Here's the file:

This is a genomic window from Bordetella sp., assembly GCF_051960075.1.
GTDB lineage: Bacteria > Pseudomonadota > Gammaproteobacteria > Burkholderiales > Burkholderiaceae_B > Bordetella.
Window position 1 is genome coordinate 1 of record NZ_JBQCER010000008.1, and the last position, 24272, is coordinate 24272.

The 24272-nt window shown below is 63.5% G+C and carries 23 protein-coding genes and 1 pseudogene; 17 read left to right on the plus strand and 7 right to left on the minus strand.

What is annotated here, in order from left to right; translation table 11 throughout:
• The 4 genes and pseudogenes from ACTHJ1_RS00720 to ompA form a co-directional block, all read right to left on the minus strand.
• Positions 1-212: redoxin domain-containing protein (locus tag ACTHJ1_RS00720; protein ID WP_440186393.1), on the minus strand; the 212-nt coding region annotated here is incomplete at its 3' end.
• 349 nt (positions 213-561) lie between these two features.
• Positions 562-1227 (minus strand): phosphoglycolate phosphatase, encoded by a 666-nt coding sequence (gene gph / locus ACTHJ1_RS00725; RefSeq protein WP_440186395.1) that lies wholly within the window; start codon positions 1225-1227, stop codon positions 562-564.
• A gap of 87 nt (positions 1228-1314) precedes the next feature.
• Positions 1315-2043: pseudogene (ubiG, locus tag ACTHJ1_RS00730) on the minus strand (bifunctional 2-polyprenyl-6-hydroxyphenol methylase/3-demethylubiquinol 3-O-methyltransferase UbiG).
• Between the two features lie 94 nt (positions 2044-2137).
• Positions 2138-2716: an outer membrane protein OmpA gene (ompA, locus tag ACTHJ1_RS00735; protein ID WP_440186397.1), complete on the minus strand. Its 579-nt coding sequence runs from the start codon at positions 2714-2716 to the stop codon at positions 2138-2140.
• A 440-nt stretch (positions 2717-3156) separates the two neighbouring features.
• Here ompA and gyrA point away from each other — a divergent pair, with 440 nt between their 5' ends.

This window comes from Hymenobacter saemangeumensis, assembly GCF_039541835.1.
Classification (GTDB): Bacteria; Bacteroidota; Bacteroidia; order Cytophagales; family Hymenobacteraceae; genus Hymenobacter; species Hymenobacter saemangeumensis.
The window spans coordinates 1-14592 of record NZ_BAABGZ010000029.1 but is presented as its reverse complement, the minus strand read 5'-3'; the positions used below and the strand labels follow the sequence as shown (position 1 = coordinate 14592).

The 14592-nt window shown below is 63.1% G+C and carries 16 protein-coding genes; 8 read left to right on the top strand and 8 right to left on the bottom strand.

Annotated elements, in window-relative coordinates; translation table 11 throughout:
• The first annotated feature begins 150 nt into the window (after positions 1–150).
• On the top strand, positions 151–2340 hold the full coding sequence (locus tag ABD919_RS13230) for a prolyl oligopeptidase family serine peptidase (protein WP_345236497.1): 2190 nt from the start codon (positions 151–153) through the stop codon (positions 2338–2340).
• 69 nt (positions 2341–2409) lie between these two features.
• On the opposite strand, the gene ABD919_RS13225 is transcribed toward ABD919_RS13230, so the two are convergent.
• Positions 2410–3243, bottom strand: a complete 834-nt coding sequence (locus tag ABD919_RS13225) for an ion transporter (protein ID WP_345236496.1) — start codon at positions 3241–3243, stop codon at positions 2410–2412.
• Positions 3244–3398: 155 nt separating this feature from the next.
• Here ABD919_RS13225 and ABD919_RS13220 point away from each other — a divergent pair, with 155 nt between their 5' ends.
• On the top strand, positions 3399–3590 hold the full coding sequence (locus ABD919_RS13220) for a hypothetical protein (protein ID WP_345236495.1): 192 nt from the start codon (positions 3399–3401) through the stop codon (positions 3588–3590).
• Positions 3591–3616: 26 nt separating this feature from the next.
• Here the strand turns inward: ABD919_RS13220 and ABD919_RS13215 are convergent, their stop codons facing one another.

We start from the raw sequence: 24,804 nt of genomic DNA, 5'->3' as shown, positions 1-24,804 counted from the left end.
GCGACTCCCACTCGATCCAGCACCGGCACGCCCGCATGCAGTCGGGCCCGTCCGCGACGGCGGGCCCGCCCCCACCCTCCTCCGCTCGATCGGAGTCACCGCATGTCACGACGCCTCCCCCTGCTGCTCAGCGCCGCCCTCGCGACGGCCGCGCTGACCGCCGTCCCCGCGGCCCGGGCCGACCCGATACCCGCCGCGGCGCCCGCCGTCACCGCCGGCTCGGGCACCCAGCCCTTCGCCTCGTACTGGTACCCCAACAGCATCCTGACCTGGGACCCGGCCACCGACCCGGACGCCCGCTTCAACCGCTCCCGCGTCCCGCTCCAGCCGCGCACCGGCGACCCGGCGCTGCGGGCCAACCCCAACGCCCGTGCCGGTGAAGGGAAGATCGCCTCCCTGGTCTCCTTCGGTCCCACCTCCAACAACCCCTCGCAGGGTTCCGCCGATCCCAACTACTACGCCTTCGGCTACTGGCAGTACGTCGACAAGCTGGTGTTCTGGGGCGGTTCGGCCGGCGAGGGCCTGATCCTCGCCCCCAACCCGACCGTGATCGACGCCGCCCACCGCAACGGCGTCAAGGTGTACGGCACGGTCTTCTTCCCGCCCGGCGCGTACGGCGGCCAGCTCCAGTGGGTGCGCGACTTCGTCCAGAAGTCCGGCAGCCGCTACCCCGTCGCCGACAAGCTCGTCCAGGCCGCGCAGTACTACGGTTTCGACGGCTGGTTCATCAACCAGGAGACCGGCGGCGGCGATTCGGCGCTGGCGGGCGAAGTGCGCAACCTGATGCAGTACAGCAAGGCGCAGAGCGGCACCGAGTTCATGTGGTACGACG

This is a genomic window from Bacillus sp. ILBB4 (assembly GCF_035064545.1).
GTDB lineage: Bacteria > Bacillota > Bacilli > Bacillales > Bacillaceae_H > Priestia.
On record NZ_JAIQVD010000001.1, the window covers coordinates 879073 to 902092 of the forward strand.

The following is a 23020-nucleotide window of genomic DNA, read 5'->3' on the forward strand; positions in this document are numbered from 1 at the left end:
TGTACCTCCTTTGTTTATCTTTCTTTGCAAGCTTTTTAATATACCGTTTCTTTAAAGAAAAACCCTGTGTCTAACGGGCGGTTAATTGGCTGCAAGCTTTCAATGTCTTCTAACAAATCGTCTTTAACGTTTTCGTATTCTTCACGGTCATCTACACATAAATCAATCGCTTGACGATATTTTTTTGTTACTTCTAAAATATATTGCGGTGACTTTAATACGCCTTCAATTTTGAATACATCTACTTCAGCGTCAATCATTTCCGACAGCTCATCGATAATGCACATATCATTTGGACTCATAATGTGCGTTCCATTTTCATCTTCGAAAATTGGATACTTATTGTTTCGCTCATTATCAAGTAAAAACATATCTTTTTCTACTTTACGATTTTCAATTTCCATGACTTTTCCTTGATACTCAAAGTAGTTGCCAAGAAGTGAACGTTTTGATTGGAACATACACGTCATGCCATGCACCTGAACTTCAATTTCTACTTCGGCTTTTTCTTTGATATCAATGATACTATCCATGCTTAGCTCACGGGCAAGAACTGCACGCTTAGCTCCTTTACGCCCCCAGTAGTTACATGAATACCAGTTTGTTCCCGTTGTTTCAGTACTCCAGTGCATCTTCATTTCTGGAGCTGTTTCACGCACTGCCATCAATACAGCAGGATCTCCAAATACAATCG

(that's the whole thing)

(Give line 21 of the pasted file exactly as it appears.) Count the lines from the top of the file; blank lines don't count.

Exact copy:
• The first annotated feature begins 150 nt into the window (after positions 1–150).